Problem with strtod?

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I am having a problem using the strtod function on a UC3A0. I am pulling a string from a text file that I then need to convert to a double using strtod. I have produced a short demo program to show what is happening that I have built with optimisation turned off. I am just testing this code in the simulator, but in my real program on the silicon I get the same results. Here is my sample code:

#include 

#include 
#include 
#include 


int main(void)
{
	  double dbl;
	  char szTmp[80];
	  
	  dbl = 0.9258696943694374;  // TRUNCATED - dbl == 0.925869694369437 after execution

	  strcpy(szTmp, "0.925869694369437");
	  dbl = strtod(szTmp, NULL); // CORRECT   - dbl == 0.925869694369437 after execution
	  
	  strcpy(szTmp, "0.9258696943694374");
	  dbl = strtod(szTmp, NULL); // INCORRECT - dbl == 250.527019545547 after execution
	
    while(1);
}

Basically the problem is when I try to convert a string with 16 significant places strtod produces a completely incorrect result. In the simulator the second call takes a lot longer to execute (about 0.5sec for the first call and about 7sec for the second call).

The number I am trying to convert came from some javascript code that gives 16 significant digits. As a work around I am truncating the string of its last digit before calling strtod, but I would like to understand why this is happening.

Cheers
Simon

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Most likely, you're pushing the limit of precision. If memory serves me, double has a limit of approximately 16 significant digits, i.e. 16 digits or less depending on the value.

Sid

Life... is a state of mind

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Quote:

If memory serves me, double has a limit of approximately 16 significant digits, i.e. 16 digits or less depending on the value.

That's true on "big computers" where "float" is 32bit IEEE754 and "double" is 64bit IEEE754. The first holds about 7.5 digits of accuracy and the second about 15..16 digits. But on avr-gcc float==double (that is they are both the 32 bit implementation) so you cannot expect to hold more than 7.5 digits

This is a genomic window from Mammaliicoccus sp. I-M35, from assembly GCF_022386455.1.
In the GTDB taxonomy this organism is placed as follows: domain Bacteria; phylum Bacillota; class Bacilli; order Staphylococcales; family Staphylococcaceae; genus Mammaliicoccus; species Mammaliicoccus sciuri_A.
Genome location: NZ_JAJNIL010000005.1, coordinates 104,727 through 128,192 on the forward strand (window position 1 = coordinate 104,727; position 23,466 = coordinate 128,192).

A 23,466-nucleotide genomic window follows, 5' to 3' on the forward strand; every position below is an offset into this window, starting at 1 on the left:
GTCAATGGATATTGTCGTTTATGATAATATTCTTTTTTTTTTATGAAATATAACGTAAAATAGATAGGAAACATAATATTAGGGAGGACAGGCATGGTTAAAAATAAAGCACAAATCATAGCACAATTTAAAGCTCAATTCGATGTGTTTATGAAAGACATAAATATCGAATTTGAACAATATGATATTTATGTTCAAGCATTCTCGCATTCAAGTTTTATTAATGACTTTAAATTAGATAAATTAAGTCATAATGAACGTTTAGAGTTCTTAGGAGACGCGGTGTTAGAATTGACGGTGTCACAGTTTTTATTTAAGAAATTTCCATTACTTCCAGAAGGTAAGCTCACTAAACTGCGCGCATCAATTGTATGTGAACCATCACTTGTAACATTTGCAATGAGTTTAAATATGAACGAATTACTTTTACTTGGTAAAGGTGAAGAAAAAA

To OP, there are two AVR compilers with 64bit IEEE754 support. One is the $3,000 IAR compiler and the other is the $800 (is it?) "Pro" version of Imagecraft.

From time to time there's been talk of 64bit being added for "double" in avr-gcc but until someone steps up to the plate that remains a pipe dream.

avr-gcc does have uint64_t support so it may be possible to hold more digits of accuracy using integers if the number range fits.

For example hold:

double dbl = 0.9258696943694374

as

uint64_t l_long = 9258696943694374;

perhaps? uint64_t can hold up to 18446744073709551615.

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Yes, I agree I am pushing the limit of a double.

On the AVR32's using AS5.1 a double is in fact 8 bytes (64 bits). That is why I can get a precision of 15 digits in my sample code and it works just fine. Add a 16th digit and strtod magically breaks and gives a very strange result.

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There may be potential for someone to port the 64bit code from the avr32-gcc to avr-gcc compiler perhaps?

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You are not using the last value of dbl. Maybe you are just folled by wrong/inexact debugging information?

Does code like the following pass or hit abort?

#include 
#include 

#define AT __attribute__((noinline,noclone))
#define VAL "0.9258696943694374"

double AT test1 (void)
{
    double dbl;
    char szTmp[80];
    strcpy (szTmp, VAL);
    dbl = strtod (szTmp, NULL);
    
    return dbl;
}

double AT test1b (void)
{
    double dbl;
    static char szTmp[80];
    strcpy (szTmp, VAL);
    dbl = strtod (szTmp, NULL);
    
    return dbl;
}

double AT test2 (void)
{
    return strtod (VAL, NULL);
}

int AT test3 (void)
{
    return strtod (VAL, NULL) > 1.0;
}

int main (void)
{
    if (test1() > 1.0)
        abort();
    if (test1b() > 1.0)
        abort();
    if (test2() > 1.0)
        abort();
    if (test3())
        abort();

    exit (0);

    return 0;
}

avrfreaks does not support Opera. Profile inactive.

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Quote:
On the AVR32's
Which means that this is the wrong forum for this post. This is an 8 bit AVR forum.

Regards,
Steve A.

The Board helps those that help themselves.

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I compiled your code with gcc-4.3.3 and it worked OK.

C: i = "told you so";